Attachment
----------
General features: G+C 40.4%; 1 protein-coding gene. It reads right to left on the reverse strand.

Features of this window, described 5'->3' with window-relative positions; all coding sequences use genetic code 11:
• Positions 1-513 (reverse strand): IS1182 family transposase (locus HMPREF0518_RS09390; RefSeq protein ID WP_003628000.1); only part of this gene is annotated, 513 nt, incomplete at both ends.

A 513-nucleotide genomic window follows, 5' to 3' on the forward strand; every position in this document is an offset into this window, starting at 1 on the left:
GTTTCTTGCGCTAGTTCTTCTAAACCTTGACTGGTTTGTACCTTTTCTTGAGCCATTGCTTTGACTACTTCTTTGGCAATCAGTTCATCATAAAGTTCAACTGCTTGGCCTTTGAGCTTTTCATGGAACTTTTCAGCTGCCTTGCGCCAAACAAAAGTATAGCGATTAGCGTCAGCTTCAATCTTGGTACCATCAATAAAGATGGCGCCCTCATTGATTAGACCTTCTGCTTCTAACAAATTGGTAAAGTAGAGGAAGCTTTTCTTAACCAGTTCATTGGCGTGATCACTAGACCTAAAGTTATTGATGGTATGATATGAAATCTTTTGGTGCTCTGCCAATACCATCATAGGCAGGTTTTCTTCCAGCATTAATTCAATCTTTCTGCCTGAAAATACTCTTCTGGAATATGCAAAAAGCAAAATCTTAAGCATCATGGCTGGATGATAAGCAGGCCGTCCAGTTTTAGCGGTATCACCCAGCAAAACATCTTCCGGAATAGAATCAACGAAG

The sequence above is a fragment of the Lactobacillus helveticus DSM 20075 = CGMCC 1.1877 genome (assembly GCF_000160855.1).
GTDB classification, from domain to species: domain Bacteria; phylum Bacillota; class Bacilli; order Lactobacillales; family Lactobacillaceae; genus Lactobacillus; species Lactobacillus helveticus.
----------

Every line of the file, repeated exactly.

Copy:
General features: G+C 40.4%; 1 protein-coding gene. It reads right to left on the reverse strand.

Features of this window, described 5'->3' with window-relative positions; all coding sequences use genetic code 11:
• Positions 1-513 (reverse strand): IS1182 family transposase (locus HMPREF0518_RS09390; RefSeq protein ID WP_003628000.1); only part of this gene is annotated, 513 nt, incomplete at both ends.

A 513-nucleotide genomic window follows, 5' to 3' on the forward strand; every position in this document is an offset into this window, starting at 1 on the left:
GTTTCTTGCGCTAGTTCTTCTAAACCTTGACTGGTTTGTACCTTTTCTTGAGCCATTGCTTTGACTACTTCTTTGGCAATCAGTTCATCATAAAGTTCAACTGCTTGGCCTTTGAGCTTTTCATGGAACTTTTCAGCTGCCTTGCGCCAAACAAAAGTATAGCGATTAGCGTCAGCTTCAATCTTGGTACCATCAATAAAGATGGCGCCCTCATTGATTAGACCTTCTGCTTCTAACAAATTGGTAAAGTAGAGGAAGCTTTTCTTAACCAGTTCATTGGCGTGATCACTAGACCTAAAGTTATTGATGGTATGATATGAAATCTTTTGGTGCTCTGCCAATACCATCATAGGCAGGTTTTCTTCCAGCATTAATTCAATCTTTCTGCCTGAAAATACTCTTCTGGAATATGCAAAAAGCAAAATCTTAAGCATCATGGCTGGATGATAAGCAGGCCGTCCAGTTTTAGCGGTATCACCCAGCAAAACATCTTCCGGAATAGAATCAACGAAG

The sequence above is a fragment of the Lactobacillus helveticus DSM 20075 = CGMCC 1.1877 genome (assembly GCF_000160855.1).
GTDB classification, from domain to species: domain Bacteria; phylum Bacillota; class Bacilli; order Lactobacillales; family Lactobacillaceae; genus Lactobacillus; species Lactobacillus helveticus.